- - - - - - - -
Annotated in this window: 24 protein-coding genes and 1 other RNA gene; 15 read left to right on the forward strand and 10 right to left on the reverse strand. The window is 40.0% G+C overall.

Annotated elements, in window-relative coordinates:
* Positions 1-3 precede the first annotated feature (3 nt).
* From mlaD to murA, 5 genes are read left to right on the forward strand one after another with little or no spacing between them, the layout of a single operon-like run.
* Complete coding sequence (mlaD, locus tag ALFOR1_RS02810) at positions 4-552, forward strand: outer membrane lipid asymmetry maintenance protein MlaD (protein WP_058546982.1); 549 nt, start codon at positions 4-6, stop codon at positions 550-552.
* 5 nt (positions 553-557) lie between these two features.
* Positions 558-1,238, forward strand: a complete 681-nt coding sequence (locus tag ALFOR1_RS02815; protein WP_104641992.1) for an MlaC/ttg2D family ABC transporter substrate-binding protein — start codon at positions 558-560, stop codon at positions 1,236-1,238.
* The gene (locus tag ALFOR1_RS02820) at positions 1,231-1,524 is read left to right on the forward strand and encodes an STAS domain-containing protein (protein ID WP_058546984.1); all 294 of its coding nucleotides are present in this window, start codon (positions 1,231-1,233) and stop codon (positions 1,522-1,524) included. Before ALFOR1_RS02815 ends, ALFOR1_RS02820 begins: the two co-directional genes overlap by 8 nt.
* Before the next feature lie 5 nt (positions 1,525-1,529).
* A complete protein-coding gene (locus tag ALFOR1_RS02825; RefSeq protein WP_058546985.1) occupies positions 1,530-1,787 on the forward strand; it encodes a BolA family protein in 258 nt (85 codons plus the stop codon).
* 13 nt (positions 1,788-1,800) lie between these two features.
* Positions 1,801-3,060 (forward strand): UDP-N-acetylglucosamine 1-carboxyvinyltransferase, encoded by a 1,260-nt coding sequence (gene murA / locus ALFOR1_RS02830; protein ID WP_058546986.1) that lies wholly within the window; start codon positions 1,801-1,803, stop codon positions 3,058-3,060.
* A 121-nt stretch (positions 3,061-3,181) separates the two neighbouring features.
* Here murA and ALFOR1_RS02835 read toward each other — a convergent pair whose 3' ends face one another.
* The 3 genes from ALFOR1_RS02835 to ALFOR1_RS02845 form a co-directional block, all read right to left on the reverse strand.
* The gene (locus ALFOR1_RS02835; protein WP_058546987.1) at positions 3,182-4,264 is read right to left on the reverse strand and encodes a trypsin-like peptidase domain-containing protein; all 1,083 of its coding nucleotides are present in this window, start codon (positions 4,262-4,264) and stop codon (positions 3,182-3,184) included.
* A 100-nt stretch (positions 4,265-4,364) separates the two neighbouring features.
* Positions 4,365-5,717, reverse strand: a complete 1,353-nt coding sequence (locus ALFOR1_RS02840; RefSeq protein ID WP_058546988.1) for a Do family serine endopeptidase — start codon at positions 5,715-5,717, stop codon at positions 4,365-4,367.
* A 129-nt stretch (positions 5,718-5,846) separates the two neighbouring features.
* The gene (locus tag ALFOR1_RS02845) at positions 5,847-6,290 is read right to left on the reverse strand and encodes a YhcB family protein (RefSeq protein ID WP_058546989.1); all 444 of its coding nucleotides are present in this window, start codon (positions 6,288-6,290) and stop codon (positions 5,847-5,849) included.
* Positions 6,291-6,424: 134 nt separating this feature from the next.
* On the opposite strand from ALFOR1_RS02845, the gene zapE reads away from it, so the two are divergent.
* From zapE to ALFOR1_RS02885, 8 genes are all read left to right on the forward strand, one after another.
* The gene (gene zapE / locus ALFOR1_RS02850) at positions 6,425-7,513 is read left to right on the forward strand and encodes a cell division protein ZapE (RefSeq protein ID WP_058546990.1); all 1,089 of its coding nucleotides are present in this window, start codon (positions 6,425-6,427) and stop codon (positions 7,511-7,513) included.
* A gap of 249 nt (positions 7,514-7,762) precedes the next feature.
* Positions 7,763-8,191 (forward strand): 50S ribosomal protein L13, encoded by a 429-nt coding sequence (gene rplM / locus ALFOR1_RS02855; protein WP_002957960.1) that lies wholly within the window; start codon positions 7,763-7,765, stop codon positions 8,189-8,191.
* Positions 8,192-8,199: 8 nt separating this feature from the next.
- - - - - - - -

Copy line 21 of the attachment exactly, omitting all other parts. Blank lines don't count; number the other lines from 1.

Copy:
* Positions 6,291-6,424: 134 nt separating this feature from the next.